Re: Certification for GNOME apps

Hi ~

I'm actually feeling the opposite of Andrew here, but funny enough...
for almost the same reasons.

I like the idea of having certification levels for GNOME apps in terms
of library usage, but not in terms of user experience.  By using similar
libraries you are automatically dragged into a somewhat similar user
experience.  Our libraries are designed for a certain kind of
experience, and this means they are not necessarily suitable for other
user experiences.  If GNOME had the all singing all dancing libraries
that allowed you to do anything, we'd never get any of it done and you'd
be able to build whatever experience you wanted off of that.

Really the user experience shouldn't be tied down to any certification.
Otherwise someone would have to spit out the ideal user experience for a
computer desktop and then we all would work towards that.  But in
reality the user experience is changing just as rapidly as the libraries

An example of where certifying the user experience would scare me is web
browser bookmarks.  I've been researching some ideas [1] to almost
completely remove bookmarks (as they are now) from the user experience
of GNOME web browsing.  If the "web browsing experience" were
standardized, then there would be a long road ahead of either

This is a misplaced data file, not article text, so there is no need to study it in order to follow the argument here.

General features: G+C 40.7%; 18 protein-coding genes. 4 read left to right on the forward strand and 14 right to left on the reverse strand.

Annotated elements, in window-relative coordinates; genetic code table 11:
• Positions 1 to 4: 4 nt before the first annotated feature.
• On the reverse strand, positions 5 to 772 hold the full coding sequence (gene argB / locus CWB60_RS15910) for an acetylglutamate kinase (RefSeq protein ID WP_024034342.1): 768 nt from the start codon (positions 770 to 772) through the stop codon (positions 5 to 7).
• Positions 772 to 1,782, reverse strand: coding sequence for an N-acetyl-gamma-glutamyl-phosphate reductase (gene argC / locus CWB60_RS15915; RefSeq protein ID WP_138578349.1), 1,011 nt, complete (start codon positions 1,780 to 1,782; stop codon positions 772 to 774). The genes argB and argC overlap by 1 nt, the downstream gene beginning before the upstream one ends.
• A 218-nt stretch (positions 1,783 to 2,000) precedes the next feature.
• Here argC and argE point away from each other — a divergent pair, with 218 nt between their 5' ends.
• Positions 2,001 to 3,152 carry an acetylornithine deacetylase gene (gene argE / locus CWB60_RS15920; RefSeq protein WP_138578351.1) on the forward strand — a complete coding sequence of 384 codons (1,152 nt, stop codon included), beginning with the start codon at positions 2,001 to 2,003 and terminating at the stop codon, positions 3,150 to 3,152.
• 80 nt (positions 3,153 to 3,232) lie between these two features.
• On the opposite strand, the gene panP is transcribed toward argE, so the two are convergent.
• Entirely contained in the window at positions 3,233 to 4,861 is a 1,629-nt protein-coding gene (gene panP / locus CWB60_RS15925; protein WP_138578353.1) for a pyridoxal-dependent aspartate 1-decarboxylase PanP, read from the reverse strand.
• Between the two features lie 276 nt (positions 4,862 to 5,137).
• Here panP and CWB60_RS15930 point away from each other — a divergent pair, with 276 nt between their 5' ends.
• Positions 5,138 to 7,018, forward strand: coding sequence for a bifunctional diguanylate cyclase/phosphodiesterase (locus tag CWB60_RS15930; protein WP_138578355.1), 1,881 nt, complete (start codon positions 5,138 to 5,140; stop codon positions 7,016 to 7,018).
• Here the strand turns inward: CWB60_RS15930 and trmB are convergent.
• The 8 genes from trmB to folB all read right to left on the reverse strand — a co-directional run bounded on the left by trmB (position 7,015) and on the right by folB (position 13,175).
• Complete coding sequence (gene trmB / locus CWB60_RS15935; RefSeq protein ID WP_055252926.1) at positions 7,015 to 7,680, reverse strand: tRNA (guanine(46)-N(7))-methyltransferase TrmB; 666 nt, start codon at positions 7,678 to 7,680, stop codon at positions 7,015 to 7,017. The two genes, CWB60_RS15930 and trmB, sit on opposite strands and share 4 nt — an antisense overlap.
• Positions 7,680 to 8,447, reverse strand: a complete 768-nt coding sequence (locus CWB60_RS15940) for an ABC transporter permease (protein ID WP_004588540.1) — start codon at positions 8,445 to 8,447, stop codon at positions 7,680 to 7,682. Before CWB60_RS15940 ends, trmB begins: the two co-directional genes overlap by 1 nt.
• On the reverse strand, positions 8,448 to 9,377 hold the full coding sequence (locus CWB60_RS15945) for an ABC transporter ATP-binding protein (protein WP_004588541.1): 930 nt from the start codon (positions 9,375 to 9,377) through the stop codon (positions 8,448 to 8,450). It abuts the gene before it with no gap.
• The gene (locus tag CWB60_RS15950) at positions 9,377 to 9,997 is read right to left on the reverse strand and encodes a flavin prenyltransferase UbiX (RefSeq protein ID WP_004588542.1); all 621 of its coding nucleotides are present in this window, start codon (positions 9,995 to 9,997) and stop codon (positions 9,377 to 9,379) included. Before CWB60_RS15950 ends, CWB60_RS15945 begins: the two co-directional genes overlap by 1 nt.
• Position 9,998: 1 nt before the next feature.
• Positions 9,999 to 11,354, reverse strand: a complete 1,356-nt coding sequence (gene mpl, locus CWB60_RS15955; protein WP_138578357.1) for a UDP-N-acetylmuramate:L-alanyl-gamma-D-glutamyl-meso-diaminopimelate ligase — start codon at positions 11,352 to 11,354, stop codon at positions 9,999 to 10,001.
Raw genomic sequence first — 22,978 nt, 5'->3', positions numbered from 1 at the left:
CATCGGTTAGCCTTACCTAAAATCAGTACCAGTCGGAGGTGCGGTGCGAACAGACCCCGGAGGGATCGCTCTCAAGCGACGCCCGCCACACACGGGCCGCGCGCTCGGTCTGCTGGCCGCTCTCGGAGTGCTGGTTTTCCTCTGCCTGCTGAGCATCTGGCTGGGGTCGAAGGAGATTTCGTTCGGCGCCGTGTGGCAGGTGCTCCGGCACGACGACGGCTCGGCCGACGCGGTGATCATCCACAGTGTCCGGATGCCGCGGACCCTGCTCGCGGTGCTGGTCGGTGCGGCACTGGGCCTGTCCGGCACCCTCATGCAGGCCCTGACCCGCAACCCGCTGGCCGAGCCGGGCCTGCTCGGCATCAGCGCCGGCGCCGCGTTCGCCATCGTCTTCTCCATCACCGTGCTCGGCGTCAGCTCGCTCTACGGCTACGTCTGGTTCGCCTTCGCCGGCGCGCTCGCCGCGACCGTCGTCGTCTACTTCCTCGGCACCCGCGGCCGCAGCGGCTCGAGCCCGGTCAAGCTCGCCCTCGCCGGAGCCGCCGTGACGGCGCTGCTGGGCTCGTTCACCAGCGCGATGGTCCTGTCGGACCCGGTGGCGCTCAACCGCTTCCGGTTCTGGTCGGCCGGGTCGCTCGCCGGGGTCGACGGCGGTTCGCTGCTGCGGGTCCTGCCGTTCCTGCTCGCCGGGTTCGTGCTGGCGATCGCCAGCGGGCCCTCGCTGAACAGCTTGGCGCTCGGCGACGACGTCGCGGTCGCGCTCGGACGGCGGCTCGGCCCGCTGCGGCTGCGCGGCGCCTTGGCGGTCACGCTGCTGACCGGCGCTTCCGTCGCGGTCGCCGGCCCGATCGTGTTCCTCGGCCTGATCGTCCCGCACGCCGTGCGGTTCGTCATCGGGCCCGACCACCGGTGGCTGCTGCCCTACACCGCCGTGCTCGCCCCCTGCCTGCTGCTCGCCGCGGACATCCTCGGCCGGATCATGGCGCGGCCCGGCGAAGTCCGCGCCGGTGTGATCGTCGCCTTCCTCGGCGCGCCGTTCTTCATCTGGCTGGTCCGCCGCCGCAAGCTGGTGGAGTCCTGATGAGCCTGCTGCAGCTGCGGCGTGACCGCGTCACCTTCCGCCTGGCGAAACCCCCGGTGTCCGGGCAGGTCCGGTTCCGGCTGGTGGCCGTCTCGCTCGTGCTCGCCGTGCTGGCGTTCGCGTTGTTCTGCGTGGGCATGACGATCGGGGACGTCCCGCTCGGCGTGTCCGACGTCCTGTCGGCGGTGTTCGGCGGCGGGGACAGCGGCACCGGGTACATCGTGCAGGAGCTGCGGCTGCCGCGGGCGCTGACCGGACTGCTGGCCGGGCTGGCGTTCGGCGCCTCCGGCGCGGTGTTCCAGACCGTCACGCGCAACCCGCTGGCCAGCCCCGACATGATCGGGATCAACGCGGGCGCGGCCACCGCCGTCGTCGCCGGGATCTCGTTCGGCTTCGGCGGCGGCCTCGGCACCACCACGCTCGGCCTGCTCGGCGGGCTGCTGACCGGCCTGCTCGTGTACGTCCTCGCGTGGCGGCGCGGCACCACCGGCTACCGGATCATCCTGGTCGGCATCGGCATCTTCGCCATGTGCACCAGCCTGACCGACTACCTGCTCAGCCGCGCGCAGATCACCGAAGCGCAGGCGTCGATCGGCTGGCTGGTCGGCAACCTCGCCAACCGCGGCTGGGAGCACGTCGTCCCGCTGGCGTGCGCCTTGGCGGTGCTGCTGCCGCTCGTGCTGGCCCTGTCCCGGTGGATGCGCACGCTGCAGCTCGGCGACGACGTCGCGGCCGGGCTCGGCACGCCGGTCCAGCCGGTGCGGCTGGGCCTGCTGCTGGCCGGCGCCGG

standardizing this new experience or getting a low certification level
because of changing the status quo.

Obviously in this example the libraries for bookmarks might change too,
and thus a library certification would run into the same problem as
experience certification.  So read on for my last point.

Sadly, in my experience ISVs don't particularly care about the "user
experience" anyway, so if we termed this certification in that language
they'd probably just be turned off by it.  Maybe that's not always the
case, but usually they just want to know what libraries to use and what
versions are most supported, etc.  Since as I wrote before, our user
experience is heavily influencing our libraries, any ISV that targets
our libraries will most likely get close to our experience. [2]

I'd suggest certifying the library usage of GNOME for ISVs and
explaining along with this how other highly certified apps provide the
expected user experience with these libraries.

~ Bryan

[2],1895,1787803,00.asp - the original
had a screenshot of the old GTK+ file chooser with the quote "The
feature that has me most excited in Version 7.0, which was released this
month, is its finally sane file open dialog."

On Wed, 2005-07-13 at 20:54 +0100, Andrew Sobala wrote:
> On Wed, 2005-07-13 at 20:42 +0100, Alan Cox wrote:
> > On Mer, 2005-07-13 at 16:27, Federico Mena Quintero wrote:
> > > Level 2 - the app is actually written with GTK+.
> > 
> > Why does this matter ? Surely it is about degrees of integration and HIG
> > compliance.
> I agree. I was similarly surprised by (on the wiki) the requirement to
> use .glade files as a possibility for one level; surely this
> certification should be about the user experience, not coding practises.
> This leads to a few modifications to the ideas suggested on the wiki;
> for example, "Uses gnome-vfs" would be "Is able to open and save files
> to/from any http:, ftp:, smb:, nfs: (others?) url." Which amounts to a
> similar thing, but is based on how much a user would care.
> Basing the certification on library usage could lead to a situation
> where the certification only matters to someone thinking of hacking on
> the project!

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